Paterson, James (DNB00)
|←Paterson, Emma Anne||Dictionary of National Biography, 1885-1900, Volume 44
|Paterson, John (1632-1708)→|
PATERSON, JAMES (1805–1876), antiquary and miscellaneous writer, was the son of James Paterson, farmer at Struthers, Ayrshire, where he was born on 18 May 1805. Although his father was compelled by pecuniary difficulties to give up his farm and experienced various vicissitudes, the son received a fairly good education. Ultimately he was apprenticed to a printer at the office of the Kilmarnock ‘Mirror,’ and in his thirteenth year began to contribute to Thomson's ‘Miscellany.’ Subsequently he was transferred to the ‘Courier’ office in Ayr, and on completing his apprenticeship he went to Glasgow, where he joined the ‘Scots Times.’ In 1826 he returned to Kilmarnock, and, having taken a shop as stationer and printer, he, in partnership with other gentlemen, started the Kilmarnock ‘Chronicle,’ the first number appearing on 4 May 1831, in the midst of the reform agitation, and the paper expiring in May 1832. In 1835 he left Kilmarnock for Dublin, where for some time he acted as Dublin correspondent of the Glasgow ‘Liberator.’ Thence he went to Edinburgh, and ultimately found employment at a small salary in writing the letterpress for Kay's ‘Edinburgh Portraits,’ 1837–9, the majority of the biographies being contributed by him. Failing to find further employment in Edinburgh, he accepted in 1839 the editorship of the Ayr ‘Observer.’ In 1840 he published ‘Contemporaries of Burns and the more recent Poets of Ayrshire,’ and in 1847 a ‘History of the County of Ayr.’ Disappointed with his prospects on the Ayr ‘Observer,’ he again returned to Edinburgh, where he supported himself chiefly by miscellaneous writing. In 1871 he published ‘Autobiographical Reminiscences.’ Shortly after this he was attacked by paralysis, and he died on 6 May 1876. His works are not characterised by much literary merit, and are popular rather than scholarly.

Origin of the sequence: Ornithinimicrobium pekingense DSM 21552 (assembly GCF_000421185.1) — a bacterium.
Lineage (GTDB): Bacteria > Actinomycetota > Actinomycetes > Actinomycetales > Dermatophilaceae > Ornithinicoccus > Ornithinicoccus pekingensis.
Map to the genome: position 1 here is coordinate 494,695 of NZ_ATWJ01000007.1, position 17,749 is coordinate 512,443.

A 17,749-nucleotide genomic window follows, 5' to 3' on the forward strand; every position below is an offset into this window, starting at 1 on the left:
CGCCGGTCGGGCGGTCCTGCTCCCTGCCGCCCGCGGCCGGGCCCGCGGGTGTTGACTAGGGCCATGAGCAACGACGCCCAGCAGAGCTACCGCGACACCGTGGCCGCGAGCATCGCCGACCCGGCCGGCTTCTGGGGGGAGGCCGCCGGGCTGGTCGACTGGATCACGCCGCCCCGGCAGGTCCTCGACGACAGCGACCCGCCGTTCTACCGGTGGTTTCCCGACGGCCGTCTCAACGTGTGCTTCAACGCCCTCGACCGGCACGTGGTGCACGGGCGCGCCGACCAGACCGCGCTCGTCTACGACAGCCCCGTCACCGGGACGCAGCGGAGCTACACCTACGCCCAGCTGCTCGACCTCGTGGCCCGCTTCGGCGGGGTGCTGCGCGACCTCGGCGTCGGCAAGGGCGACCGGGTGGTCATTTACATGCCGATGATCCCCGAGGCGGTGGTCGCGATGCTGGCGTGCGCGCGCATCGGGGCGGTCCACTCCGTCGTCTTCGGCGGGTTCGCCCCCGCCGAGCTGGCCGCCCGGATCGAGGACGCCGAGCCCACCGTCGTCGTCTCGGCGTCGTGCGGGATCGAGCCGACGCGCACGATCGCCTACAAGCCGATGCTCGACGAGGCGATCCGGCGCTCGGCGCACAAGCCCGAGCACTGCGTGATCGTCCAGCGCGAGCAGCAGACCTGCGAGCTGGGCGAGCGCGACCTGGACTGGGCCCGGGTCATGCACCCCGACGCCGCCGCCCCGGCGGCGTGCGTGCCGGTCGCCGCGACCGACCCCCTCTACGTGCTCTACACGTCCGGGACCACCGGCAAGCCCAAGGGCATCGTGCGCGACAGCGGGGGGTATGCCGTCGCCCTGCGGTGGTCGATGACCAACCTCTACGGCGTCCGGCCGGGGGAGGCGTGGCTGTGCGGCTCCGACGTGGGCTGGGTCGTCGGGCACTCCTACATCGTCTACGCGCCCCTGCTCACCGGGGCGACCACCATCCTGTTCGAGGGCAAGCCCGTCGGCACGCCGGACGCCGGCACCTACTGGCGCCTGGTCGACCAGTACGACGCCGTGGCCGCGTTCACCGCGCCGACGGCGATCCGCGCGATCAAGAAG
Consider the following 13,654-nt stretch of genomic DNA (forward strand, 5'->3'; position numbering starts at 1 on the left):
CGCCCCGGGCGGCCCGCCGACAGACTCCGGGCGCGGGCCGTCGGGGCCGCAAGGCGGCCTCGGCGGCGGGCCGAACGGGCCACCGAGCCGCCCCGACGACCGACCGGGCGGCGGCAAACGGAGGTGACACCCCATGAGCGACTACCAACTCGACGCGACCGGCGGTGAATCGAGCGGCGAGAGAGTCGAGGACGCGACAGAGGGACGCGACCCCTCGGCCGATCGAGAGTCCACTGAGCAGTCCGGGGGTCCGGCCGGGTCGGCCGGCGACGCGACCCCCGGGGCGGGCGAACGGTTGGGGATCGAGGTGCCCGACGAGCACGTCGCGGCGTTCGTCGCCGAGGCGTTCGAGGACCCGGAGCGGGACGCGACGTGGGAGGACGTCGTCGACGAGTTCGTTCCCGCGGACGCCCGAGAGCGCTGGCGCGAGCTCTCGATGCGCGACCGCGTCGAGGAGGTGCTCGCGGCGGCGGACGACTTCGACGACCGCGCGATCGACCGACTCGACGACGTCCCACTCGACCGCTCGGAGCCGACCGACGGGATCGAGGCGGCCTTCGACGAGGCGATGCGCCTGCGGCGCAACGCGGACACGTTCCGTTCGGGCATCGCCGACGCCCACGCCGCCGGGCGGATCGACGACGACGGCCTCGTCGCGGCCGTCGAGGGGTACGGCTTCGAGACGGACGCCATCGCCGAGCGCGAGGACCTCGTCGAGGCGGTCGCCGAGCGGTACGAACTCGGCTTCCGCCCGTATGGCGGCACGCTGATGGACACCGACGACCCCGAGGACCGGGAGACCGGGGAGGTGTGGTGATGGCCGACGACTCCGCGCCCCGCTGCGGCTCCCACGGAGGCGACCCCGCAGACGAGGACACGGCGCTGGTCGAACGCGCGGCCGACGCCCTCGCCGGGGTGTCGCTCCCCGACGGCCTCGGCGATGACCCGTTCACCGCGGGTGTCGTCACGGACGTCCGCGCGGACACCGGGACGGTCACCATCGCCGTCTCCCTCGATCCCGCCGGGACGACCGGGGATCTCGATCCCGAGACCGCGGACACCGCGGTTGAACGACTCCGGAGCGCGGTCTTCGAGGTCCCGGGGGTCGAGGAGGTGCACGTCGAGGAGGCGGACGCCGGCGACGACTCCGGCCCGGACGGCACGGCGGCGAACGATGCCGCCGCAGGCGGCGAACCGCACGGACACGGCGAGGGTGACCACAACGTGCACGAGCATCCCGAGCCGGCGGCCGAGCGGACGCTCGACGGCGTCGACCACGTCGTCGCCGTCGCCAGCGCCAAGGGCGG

Paterson's publications, other than those mentioned, were: 1. ‘The Obit of the Church of St. John the Baptist at Ayr,’ with a translation and historical sketch, 1848. 2. ‘The Poems of the Sempills of Beltrees,’ with notes, 1849. 3. ‘The Poems of William Hamilton of Bangour,’ with a life of the poet, 1850. 4. ‘Memoir of James Fillans, Sculptor,’ 1854. 5. ‘Origin of the Scots and of the Scottish Language,’ 1855; 2nd ed. 1858. 6. ‘History of the Regality of Musselburgh,’ 1857. 7. ‘Wallace and his Times,’ 1858, and several subsequent editions. 8. ‘The Life and Poems of William Dunbar,’ 1860. 9. A. Crawfurd's ‘The Huntly Casket and other Poems,’ 1861. 10. ‘James the Fifth, or the Gudeman of Ballengich, his Poetry and Adventures,’ 1861. 11. ‘The History of the Counties of Ayr and Wigton,’ 1863. 12. ‘A Contribution to Historical Genealogy: The Breadalbane Succession Case—how it arose and how it stands,’ 1863. He had also some share in the production of P. H. M'Kirlie's ‘History of the Lands and their Owners in Galloway,’ 1870, about which he had a dispute with the author.[Autobiogr. Reminiscences, 1871; Irving's Eminent Scotsmen; Brit. Mus. Cat.]